Fraud Exception Requires Particularization

In her original and amended derivative complaints, the plaintiff attempted to plead facts sufficient to bring her claims within the first exception to the general rule of Lewis v. Anderson, the so-called "fraud exception." In Lewis v. Anderson, this Court held that the fraud exception is applicable "where the merger itself is the subject of a claim of fraud."38 The plaintiff argues that the Court of Chancery incorrectly applied the heightened pleading standards of Court of Chancery Rule 9(b) to her allegations that the Kinross Merger was fraudulent.

Although subsequent cases have paraphrased this Court's language in Lewis v. Anderson, the substance remains the same — a complaint seeking to invoke the fraud exception must demonstrate that the merger was fraudulent and done merely to eliminate derivative claims.39 Therefore, the particularized pleading requirement of Rule 9(b)40 must be satisfied by a derivative complaint that seeks to invoke the fraud exception in Lewis v. Anderson. Accordingly, the Court of Chancery correctly concluded that the plaintiff was required to plead "particularlized facts invoking the fraud exception to Lewis v. Anderson in order to avoid dismissal."41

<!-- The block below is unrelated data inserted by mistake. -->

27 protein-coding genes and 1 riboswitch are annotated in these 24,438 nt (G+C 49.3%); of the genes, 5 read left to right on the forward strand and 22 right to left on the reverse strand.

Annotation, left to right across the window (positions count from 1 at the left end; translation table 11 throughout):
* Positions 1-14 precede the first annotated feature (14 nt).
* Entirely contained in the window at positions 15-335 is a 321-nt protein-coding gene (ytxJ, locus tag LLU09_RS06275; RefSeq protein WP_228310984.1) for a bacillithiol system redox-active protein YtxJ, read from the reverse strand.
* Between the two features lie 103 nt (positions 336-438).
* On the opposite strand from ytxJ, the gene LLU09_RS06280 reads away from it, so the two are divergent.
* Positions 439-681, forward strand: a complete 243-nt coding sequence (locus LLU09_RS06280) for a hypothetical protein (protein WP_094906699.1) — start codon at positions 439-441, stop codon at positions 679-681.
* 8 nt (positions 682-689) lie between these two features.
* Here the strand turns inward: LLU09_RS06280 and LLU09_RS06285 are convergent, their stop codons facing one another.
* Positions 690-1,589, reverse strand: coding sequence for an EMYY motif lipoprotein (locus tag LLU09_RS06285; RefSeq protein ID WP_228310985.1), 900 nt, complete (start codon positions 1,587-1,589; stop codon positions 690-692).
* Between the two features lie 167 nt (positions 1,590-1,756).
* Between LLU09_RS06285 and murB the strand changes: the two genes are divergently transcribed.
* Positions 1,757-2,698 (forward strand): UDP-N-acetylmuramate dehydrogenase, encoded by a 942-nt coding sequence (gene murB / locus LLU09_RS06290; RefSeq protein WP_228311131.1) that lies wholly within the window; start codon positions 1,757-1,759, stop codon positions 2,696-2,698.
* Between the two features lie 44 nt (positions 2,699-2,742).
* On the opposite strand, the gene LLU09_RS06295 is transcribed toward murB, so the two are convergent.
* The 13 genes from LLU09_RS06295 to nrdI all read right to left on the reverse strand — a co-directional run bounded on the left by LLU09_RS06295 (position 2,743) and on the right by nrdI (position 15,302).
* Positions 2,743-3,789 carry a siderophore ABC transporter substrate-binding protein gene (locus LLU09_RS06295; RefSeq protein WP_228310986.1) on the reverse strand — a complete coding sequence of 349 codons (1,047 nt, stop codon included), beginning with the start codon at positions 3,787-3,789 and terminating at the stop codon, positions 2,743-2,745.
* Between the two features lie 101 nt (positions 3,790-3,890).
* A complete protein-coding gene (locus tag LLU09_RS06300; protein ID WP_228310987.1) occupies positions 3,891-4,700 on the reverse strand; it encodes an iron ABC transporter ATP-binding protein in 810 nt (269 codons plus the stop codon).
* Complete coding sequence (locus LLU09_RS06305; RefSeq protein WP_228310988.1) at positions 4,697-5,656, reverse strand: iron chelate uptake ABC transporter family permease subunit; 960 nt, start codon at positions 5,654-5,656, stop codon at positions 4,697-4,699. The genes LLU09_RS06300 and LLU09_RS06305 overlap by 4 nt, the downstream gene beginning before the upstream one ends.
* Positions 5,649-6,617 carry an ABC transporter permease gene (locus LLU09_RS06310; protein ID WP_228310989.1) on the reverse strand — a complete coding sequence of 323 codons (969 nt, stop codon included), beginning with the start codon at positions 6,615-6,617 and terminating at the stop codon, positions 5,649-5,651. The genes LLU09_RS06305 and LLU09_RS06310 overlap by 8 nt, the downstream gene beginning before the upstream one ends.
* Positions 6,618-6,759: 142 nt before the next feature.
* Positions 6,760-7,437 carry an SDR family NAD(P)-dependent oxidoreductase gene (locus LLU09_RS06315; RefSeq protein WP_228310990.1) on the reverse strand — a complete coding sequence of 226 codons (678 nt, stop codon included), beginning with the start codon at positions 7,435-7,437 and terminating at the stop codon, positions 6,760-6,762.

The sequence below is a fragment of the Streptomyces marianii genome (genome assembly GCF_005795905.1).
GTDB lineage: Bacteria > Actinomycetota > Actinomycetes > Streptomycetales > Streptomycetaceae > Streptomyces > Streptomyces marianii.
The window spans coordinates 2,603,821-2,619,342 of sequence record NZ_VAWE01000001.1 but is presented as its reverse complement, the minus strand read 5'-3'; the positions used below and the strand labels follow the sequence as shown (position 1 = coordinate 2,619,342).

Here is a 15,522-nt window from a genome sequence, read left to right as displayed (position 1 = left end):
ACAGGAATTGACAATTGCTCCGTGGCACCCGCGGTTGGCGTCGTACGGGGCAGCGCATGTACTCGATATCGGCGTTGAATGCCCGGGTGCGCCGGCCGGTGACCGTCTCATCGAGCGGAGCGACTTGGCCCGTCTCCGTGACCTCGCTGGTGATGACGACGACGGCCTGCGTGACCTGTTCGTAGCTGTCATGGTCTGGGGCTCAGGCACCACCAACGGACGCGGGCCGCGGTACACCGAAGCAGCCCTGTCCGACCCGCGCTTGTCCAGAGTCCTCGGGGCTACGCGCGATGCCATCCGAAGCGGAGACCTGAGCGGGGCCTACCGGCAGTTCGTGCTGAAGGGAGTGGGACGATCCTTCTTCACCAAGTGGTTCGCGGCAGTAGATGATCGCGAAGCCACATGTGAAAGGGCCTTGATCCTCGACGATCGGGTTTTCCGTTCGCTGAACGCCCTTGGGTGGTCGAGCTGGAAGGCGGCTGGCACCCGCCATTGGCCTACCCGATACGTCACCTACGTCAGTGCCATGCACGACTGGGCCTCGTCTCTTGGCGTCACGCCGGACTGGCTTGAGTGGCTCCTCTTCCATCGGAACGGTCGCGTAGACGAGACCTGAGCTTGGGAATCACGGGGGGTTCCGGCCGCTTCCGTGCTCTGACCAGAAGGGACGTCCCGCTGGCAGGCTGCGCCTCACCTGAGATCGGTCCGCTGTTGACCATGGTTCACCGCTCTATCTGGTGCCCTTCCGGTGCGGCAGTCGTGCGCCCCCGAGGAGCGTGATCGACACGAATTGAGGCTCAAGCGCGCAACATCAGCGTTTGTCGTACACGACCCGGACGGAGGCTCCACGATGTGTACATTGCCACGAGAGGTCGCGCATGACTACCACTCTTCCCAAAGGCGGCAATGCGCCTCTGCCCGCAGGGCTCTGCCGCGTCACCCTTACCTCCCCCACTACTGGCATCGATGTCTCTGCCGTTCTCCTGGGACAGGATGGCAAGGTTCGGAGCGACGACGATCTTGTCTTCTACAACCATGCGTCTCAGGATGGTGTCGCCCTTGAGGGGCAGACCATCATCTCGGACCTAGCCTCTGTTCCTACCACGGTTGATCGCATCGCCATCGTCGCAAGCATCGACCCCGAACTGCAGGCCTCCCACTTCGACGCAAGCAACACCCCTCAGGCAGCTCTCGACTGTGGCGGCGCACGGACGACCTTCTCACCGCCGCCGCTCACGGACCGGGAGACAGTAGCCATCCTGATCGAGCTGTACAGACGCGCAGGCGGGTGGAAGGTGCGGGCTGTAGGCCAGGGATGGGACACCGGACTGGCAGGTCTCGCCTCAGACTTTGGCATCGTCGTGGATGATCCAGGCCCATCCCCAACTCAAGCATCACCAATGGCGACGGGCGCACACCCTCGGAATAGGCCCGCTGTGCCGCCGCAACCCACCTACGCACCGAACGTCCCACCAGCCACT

Fraud Allegations Inadequate

The plaintiff submits that "the amended complaint charges with particularized factual allegations that the purported merger of equals in reality was an acquisition of Kinross by Amax Gold" and, therefore, "that the merger was structured, with Kinross as parent and Amax Gold as subsidiary, to deny plaintiff standing to pursue this action." The Court of Chancery, however, was unable to discern any allegations in the plaintiff's amended complaint to suggest that the merger was the product of fraud.42 The Court of Chancery's determination that the facts alleged were not sufficient to invoke the fraud exception to Lewis v. Anderson is supported by the record.